Contrary to suggestions by Treasury Secretary Steven Mnuchin and others, borrowing isn’t a viable substitute for the substantial direct federal aid that states need to offset their sharp revenue declines and cost increases due to the deep, pandemic-driven, recession, our
This week at CBPP, we focused on health, state budgets and taxes, federal taxes, the economy, and family income support.
As federal policymakers consider another package to address the deep economic downturn, one of the most effective steps would be to provide substantial federal grants to help states address their huge revenue shortfalls, as the House-passed Heroes Act would do. That would help states and localities avoid cuts in services and investments that would worsen racial inequities — as my colleague Nick Johnson recently wrote.
Unless federal policymakers provide enough aid to states, localities, territories, and tribal governments to offset all or nearly all of their massive revenue losses due to the pandemic, the longstanding inequities from historic and ongoing racism and discrimination — which have left Black and brown communities most harmed by COVID-19 and the economic crisis — will only worsen from the deep cuts in public services that these governments might have to make.
Federal policymakers should substantially increase the federal share of Medicaid costs to help prevent states from cutting payments to health care providers, which would likely hurt Medicaid patients and could threaten the sustainability of the health care workforce during the public health and economic crises.
This triggered increase in federal Medicaid assistance would go a long way toward closing the large recession-related gaps emerging in state budgets and reduce the need for harmful program cuts and tax increases.
Policymakers gave the IRS additional funds in the CARES Act of March, acknowledging that the agency is playing a critical role in responding to today’s economic crisis by delivering more than 150 million CARES Act stimulus payments.
Some policymakers are considering whether to make certain business tax credits temporarily refundable — that is, available to firms that don’t have enough taxable income to otherwise qualify — saying that would give cash to struggling small businesses to help them weather the recession.
Borrowing is not a viable substitute for the substantial direct aid states need to offset their sharp revenue declines and cost increases stemming from COVID-19.
The House is expected to vote today on a bill that would lead 4 million people to gain health coverage, the Congressional Budget Office estimates, while making coverage more affordable for at least 13 million more, likely benefiting well over 17 million people in total. The Patient Protection and Affordable Care Enhancement Act would strengthen both the Affordable Care Act (ACA) marketplaces and Medicaid.
This week at CBPP, we focused on health, state budgets and taxes, Social Security, federal taxes, food assistance, and the economy.
As COVID-19’s health and economic impacts intensify, creating huge state budget shortfalls, states and local governments are laying off workers and slashing support for schools and other services, harming working families — especially in communities of color — and delaying the economy’s recovery. These cuts will be just the tip of the iceberg if the federal government doesn’t provide more fiscal aid for states and localities.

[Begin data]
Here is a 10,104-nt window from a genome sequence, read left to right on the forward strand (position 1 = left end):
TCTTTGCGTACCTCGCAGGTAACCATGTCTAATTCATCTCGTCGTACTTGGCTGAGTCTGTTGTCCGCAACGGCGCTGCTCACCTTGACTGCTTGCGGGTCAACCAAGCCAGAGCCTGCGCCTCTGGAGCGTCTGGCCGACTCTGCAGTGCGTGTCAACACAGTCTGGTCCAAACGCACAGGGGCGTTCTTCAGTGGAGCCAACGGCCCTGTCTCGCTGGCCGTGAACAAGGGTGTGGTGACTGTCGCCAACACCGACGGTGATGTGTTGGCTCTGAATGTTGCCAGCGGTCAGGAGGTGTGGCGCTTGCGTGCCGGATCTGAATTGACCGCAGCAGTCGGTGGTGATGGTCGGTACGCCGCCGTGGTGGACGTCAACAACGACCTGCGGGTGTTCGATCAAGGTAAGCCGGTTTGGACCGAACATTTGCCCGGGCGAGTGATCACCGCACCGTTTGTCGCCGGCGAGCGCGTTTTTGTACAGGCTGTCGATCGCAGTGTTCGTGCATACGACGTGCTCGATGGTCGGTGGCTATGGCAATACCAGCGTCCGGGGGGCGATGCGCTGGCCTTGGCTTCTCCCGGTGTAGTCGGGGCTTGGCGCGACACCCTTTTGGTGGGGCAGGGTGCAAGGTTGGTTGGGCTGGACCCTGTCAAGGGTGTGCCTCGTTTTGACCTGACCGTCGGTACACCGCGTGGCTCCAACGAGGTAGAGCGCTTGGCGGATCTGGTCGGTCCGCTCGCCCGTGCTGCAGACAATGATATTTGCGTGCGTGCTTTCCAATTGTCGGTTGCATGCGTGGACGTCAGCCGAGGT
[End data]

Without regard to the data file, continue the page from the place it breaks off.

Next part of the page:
Some wrongly argue that federal policymakers should “wait and see” before giving states more fiscal aid to help address their huge, recession-driven revenue shortfalls, in part because they haven’t spent all the aid they’ve received so far. States, however, have good reasons not to spend all of that aid just yet. And, in any case, they’ll need far more to address their extraordinary shortfalls and avoid further layoffs and other cuts that would hamper an economic recovery.
The Supreme Court will likely decide the case in the spring of 2021, when the unemployment rate is expected to still be about 10 percent and possibly amid a continuing COVID-19 public health crisis.
Expanding Medicaid in Oklahoma and Missouri a First Step to Improve American Indian and Alaska Native Health Care
Voters in Oklahoma and Missouri will decide on June 30 and August 4, respectively, whether their states will adopt the Affordable Care Act’s (ACA) Medicaid expansion, which would improve access to health care for hundreds of thousands of low-income Oklahomans and Missourians — including tens of thousands of American Indian and Alaska Native (AI/AN) people in these states.
The next COVID-19 relief bill should fix an unintended benefit “notch” under which, due to the pandemic and resulting recession, Social Security benefits will be significantly lower for workers who turn 60 this year and will be eligible for early retirement benefits in 2022. Those becoming eligible for disability or young survivors benefits in 2022 will also see lower benefits.
In the midst of a global pandemic and major recession, the Trump Administration and 18 state attorneys general are expected to file briefs this week asking the Supreme Court to strike down the entire Affordable Care Act (ACA).
Millions of low-income families are at risk of missing out on stimulus payments because they do not file taxes or receive certain federal benefits. Medicaid application assisters, providers, and state and local agencies can conduct outreach to ensure they get the payments.
We are releasing ICYMI a day early this week, as the Center will be closed Friday to recognize the Juneteenth holiday and give Center staff a day to mourn, celebrate, and participate in collective action.
Many of our analyses this week continue to highlight racial disparities amid COVID-19 and ways to address them — issues we’ll continue to monitor.